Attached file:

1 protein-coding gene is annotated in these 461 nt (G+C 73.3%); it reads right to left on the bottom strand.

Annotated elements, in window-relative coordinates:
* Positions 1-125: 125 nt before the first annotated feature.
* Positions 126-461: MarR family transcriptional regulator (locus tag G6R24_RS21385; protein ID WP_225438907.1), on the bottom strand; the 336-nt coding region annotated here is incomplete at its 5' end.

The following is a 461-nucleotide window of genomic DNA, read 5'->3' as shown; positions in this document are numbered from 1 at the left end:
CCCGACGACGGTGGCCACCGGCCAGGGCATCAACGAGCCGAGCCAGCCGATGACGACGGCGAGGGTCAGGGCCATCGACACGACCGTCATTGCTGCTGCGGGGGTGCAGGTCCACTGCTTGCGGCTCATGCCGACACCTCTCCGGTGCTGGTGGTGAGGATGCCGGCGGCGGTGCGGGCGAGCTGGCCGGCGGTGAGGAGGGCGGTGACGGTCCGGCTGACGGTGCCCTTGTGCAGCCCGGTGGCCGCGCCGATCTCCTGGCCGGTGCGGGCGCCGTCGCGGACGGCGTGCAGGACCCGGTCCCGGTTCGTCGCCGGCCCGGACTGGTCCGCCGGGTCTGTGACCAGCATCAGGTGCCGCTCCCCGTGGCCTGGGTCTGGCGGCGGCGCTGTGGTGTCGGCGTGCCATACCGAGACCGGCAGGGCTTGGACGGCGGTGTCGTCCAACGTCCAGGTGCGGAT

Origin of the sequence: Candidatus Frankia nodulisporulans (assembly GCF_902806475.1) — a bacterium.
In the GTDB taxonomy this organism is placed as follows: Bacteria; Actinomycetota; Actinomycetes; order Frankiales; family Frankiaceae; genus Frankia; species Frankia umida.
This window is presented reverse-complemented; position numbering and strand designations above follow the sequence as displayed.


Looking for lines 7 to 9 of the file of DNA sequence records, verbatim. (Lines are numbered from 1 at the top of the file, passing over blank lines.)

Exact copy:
Origin of the sequence: Candidatus Frankia nodulisporulans (assembly GCF_902806475.1) — a bacterium.
In the GTDB taxonomy this organism is placed as follows: Bacteria; Actinomycetota; Actinomycetes; order Frankiales; family Frankiaceae; genus Frankia; species Frankia umida.
This window is presented reverse-complemented; position numbering and strand designations above follow the sequence as displayed.